Those of you who have been reading my BC articles regularly know that I am a huge X-Files fan. Most of my friends know this, and every year, I get the same emails: which X-Files episodes would be the best to watch during a scare-fest?
So here are my recommendations for 2009’s X-Files scare-fest. Rather than simply list them, I chose to provide you with a full, two evening long menu of episodes you can make a marathon out of, separated into categories, and, sometimes, ideas for supper and snacks.
So what kind of scare fest you want? Would you like a ghost story, a monster story, a horrific story, a chilling story, or a spine-tingler? Yes, The X-Files are that fabulous, and you have a whole set to choose from.
The Horrific Monster Stories
Season 1, Episode 3: “Squeeze” and Season 1, Episode 21: “Tooms”: Not only do they feature the same monster and can be watched back to back, but Tooms definitely is a monster that can freak you out while feeling sorry for him. A genetic mutation makes Eugene Victor Tooms wake up from decade long hibernation and eat five fresh livers before slumbering back to sleep. And yes, fresh means he removes them out of his victims – by hand – and eats them.
And just because it isn’t disgusting enough to think that such a monster exists, try serving something made with liver, or come up with anything with a viscous texture (resembling bile) to go along with viewing.
The Ghost Stories
Ultimately, Halloween is about witches and ghosts. So these episodes are my favourite to watch.
Season 2, Episode 11: “Excelsis Dei”: An old age home is haunted by the ghosts of tenants past who were mistreated by underpaid and overworked staff. But one staff member cares – perhaps too much. Wanting to help, the staff member ends up unleashing an invisible force that rapes a nurse and kills another staff member. And you thought the old age home your grandparents stay in was creepy.
Season 6, Episode 6: “How the Ghosts Stole Christmas”: This is a ghost story, yes, and it will drive you nuts – but it’s also a funny story. Mulder and Scully investigate a haunted house, but its ghosts only come out on Christmas Eve. And these are not your typical ghosts. They do not really intend to scare the living daylights out of Mulder and Scully; they merely want to play with their heads so much, they will kill each other–thus reclaiming their house’s critically-acclaimed “haunted” reputation. Because yes, there are travel guides devoted exclusively to haunted houses. And no, I don’t own one. Yet.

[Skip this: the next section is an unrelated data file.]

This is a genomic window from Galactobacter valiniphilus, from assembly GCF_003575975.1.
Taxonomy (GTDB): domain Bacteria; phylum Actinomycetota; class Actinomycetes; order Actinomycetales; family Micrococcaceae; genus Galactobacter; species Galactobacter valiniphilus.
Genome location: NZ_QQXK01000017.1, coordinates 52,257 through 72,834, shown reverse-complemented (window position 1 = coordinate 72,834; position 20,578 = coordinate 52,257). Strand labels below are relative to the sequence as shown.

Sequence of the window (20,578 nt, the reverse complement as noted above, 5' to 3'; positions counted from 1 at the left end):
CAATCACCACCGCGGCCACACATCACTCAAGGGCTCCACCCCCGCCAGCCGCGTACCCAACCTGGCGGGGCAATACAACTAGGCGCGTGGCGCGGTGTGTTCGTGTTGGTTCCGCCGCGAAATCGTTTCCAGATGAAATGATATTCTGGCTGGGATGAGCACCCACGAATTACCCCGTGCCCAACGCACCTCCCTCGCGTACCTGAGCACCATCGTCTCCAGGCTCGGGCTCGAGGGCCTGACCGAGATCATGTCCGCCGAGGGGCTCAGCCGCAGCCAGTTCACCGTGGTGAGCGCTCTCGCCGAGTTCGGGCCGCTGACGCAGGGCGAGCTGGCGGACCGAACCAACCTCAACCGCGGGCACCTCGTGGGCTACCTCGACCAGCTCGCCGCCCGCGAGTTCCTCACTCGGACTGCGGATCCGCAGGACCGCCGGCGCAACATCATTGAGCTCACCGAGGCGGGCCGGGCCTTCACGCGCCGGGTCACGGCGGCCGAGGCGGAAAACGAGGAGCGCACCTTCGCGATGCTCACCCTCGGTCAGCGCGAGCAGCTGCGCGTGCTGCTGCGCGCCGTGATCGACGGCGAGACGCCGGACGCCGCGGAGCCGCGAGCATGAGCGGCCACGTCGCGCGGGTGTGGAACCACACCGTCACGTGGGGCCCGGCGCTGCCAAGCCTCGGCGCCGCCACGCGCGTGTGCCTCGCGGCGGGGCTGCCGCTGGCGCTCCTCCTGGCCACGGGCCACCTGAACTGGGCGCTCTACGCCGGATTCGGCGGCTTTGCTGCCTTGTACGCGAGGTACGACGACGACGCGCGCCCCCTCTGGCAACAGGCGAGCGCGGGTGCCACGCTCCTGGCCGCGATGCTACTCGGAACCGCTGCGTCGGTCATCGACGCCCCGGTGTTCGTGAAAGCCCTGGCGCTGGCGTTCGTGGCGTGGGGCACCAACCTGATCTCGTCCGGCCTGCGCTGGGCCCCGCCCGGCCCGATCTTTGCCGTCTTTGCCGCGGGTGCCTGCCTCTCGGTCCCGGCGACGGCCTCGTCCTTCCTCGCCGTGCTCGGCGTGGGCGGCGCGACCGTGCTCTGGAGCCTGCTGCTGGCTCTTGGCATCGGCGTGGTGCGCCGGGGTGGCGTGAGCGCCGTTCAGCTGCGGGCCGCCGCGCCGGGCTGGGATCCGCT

Season 8, Episode 6: “Invocation”: Not quite a ghost story, but just about: our fearless agents investigate the case of a little boy who, ten years after having been kidnapped, returns… looking exactly like he did when he disappeared. Yup, instead of being 16, he’s still 6. This poses an unusual conundrum for our agents, since this is a season that features Scully partnered with Doggett. And no, I’m not going to go into the mytharc to explain the whos and the whats of this switch. Go watch for yourself. It’s so worth it.
The Spirituality Gone Wrong Stories
Season 2, Episode 14: “Die Hand Die Verletzt”: Two teenage boys, trying to impress two teenage girls (oh, how the story never ends), take them deep into the woods to practice a satanic ritual that ends up being real. Not only that, they happen to live in a city where a real satanic group exists, and they are not very happy when Mulder and Scully show up. Mayhem ensues, of the scary kind of course.
Season 8, Episode 12: “Badlaa”: A very creepy mystic, who goes around dragging himself on a set of wheels that need some serious oiling (but make for a great creepy noise that is making me, as I type, shiver), smuggles himself out of India to seek revenge. And, again, this is a Scully/Doggett story, so don’t be looking too hard for Mulder.
The Freaky Stories
Season 3, Episode 8: “Oubliette”: This one is freaky because of the whole paranormal connection between two people and also because a child’s life is at stake. A young girl is kidnapped from her home, and somehow, a fast food worker who lives miles away collapses, experiencing what the child is feeling. The connection is simple, albeit slightly freaky: the woman was herself kidnapped as a child and held hostage for years. Of course, Mulder is the only person who sees the connection, and figures out that the woman is the key to finding the girls before she is killed.
Season 4, Episode 2: “Unruhe”: This is a freaky one for many reasons. First of all, our fearless Agent Scully is once again put straight in the path of danger, and second, Mulder finds this out because of a photograph. In short, a deranged man who hears voices in his head is convinced that the women with whom he crosses paths, look a certain way, are also plagued by these voices. He seeks to help these women by performing an at home lobotomy. Ouch.
The only clues left behind are photographs, as the killer seems to have the ability to imprint his thoughts on any nearby unprocessed film.
Season 5, Episode 16: “Mind’s Eye”: A murder is committed by a blind woman – or the police would have it. Step in Mulder and Scully – well, Mulder mostly – and we find out that while the woman did see the murder (which explains how she knows so much about it), she didn’t see it with, well, her eyes – but rather (as the episode’s name so casually mentions it) with her mind’s eye. Freaky and a little sad, a great way to top off a X-Files Halloween marathon.
First published here on Blogcritics.